Speech and music can vary from extremely quiet to very loud. But radio listeners are usually in environments where this wide range between loud and soft is not what we want. In an office or car, the general noise level would prevent the quiet sounds from being heard… they need to be increased above the background. And overly-loud bursts of sound would be distracting… they need to be held down to a reasonable level.
In other words, we want to compress the range between loudest and quietest. OK, fine. There are several audio compressors in the music stores for a couple hundred bucks. Won’t they work?
NO. Let me put that another way… NO. Compressors made for live music generally don’t respond to spoken voice or pre-recorded program material in a way that is appropriate for broadcasting.
They typically react too slowly to follow speech. For example: a burst of loud speech comes by, and the compressor responds too late to control the loudest part. By the time it has adjusted the level down, the loud part has already gone. Now the volume is too low for the current condition, so those words are difficult to hear. You hear the beginning of a word, followed by a noticeable “hole” in the audio while the compressor catches up to the average sound level. You will also hear this behavior when too much compression is used in an attempt to make the music sound louder. Not very professional- sounding.
Some engineers have the skill to adjust basic audio compression with few negative side effects. But most people don’t have the patience or desire to work at it. The best choice is to use audio processing gear made specifically for broadcast purposes.
Automatic level control is commonly used to ensure that audio coming from an outside source is captured at an optimal level. For unattended capture of syndicated network programs and news feeds, popular models are Inovonics 261, Aphex 320D, and RDL STGCA3. They automatically (and inaudibly) increase the level of “too quiet” material, and reduce the “too loud” stuff, for a consistent recording. This prevents distortion and excessive background noise, and will reduce the “swirly” sounds often associated with streaming audio.
Microphone processors provide several functions to enhance, brighten, and keep the announcer’s voice at a consistent level, while reducing room noise. Popular models are here.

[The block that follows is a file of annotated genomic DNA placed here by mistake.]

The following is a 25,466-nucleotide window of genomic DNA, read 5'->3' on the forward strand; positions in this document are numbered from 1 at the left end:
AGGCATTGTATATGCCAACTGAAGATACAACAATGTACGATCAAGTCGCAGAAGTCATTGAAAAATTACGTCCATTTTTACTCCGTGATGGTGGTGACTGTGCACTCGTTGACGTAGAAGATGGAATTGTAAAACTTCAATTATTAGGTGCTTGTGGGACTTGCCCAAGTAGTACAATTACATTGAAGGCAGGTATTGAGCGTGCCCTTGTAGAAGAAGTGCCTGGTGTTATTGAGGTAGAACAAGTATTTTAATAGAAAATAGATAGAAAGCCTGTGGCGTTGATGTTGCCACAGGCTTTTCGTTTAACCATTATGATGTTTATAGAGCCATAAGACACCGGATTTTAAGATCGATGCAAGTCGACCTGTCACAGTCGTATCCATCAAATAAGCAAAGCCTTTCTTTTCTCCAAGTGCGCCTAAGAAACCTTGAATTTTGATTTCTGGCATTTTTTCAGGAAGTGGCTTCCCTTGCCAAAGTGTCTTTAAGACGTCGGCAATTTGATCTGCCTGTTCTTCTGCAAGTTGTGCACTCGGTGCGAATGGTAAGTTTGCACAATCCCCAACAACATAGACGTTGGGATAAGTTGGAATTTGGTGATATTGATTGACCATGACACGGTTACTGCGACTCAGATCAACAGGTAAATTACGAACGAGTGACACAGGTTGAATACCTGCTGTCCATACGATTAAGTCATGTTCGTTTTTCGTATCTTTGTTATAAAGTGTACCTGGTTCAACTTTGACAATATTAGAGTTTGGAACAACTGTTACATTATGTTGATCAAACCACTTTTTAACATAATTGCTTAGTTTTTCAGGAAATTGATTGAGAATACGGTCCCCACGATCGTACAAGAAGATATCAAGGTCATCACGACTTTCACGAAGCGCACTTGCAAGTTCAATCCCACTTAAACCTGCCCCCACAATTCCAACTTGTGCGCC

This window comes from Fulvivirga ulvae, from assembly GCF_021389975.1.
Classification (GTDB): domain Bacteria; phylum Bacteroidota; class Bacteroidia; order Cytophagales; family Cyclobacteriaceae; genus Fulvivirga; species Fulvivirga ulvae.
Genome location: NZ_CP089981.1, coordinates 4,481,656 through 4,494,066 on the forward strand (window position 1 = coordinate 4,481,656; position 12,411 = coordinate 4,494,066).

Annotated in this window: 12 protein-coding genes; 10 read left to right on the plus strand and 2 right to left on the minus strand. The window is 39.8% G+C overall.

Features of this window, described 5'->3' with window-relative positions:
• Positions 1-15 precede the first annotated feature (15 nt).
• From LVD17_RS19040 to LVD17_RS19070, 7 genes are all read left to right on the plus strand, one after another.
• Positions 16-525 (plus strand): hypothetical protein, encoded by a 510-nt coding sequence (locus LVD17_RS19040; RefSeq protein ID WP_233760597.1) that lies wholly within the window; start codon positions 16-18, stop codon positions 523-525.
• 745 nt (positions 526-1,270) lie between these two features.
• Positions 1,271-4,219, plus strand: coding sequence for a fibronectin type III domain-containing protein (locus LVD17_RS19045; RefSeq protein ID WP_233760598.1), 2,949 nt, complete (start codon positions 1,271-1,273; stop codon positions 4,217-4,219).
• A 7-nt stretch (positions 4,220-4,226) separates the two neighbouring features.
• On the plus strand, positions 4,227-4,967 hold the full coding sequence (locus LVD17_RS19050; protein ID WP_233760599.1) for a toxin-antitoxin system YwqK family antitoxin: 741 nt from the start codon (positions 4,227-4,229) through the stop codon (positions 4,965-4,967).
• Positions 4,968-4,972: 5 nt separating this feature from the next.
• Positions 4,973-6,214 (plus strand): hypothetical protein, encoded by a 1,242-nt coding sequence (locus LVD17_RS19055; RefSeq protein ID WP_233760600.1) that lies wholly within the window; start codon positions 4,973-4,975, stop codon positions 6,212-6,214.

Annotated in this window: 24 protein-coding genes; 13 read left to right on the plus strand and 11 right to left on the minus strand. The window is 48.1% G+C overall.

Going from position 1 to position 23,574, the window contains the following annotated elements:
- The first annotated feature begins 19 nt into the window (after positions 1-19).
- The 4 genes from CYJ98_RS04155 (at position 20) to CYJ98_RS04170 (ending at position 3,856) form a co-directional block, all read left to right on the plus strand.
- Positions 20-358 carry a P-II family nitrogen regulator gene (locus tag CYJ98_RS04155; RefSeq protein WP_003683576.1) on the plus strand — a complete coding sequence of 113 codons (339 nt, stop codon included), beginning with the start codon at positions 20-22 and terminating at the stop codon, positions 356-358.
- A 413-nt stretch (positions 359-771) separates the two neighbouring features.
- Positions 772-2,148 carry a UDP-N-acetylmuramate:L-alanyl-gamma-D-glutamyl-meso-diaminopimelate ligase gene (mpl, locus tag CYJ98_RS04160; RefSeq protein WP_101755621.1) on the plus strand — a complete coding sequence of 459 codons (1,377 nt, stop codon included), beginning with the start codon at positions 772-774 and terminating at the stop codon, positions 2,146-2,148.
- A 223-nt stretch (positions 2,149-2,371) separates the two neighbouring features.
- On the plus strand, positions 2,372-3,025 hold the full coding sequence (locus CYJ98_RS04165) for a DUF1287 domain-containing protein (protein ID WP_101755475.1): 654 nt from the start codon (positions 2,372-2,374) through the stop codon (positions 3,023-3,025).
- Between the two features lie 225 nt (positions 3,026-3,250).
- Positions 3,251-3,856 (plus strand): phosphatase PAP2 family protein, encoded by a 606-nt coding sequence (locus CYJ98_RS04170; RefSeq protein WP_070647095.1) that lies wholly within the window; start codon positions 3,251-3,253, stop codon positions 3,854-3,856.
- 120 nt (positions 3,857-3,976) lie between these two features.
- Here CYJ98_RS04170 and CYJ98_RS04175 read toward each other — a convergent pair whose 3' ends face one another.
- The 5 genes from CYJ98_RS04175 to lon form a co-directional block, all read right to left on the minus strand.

After the sound leaves your mixing console, it will typically pass through a broadcast audio processor by Orban, Omnia, Wheatstone, Inovonics, or Audemat. There are models specifically for AM, FM, HD, and internet streaming.
In general terms, the high-end models ($10K+) are used by the largest stations in the most competitive markets. These are the machines that do battle in the “loudness wars” with every trick the manufacturers can develop to be just a little bit louder than the other guy.
The lower cost processors (below $10K) do an excellent job for most stations. They differ mostly in the number of separate bands of compression or limiting. In general terms, the processors with more bands of limiting can give more detailed and “natural” sound with the fewest side effects as you push them to their maximum loudness.
With so many stages of adjustment possible, it can be very intimidating to set up a new processor. Luckily, the folks that make these processors are fanatics, devoted to making the best possible sound they can with their equipment. They spend endless months developing the presets contained in these processors. I strongly recommend using one of the factory-installed presets for the best results.
I know, it’s tempting to fiddle with the controls to make your own “signature sound”… but most of us aren’t sure what to adjust to achieve the sound we want. Trust me, unless you are a true processing geek, factory presets are the way to go.
Give us a call. Let us know what format you play. We’ll help you decide on the appropriate audio processor combination for your situation.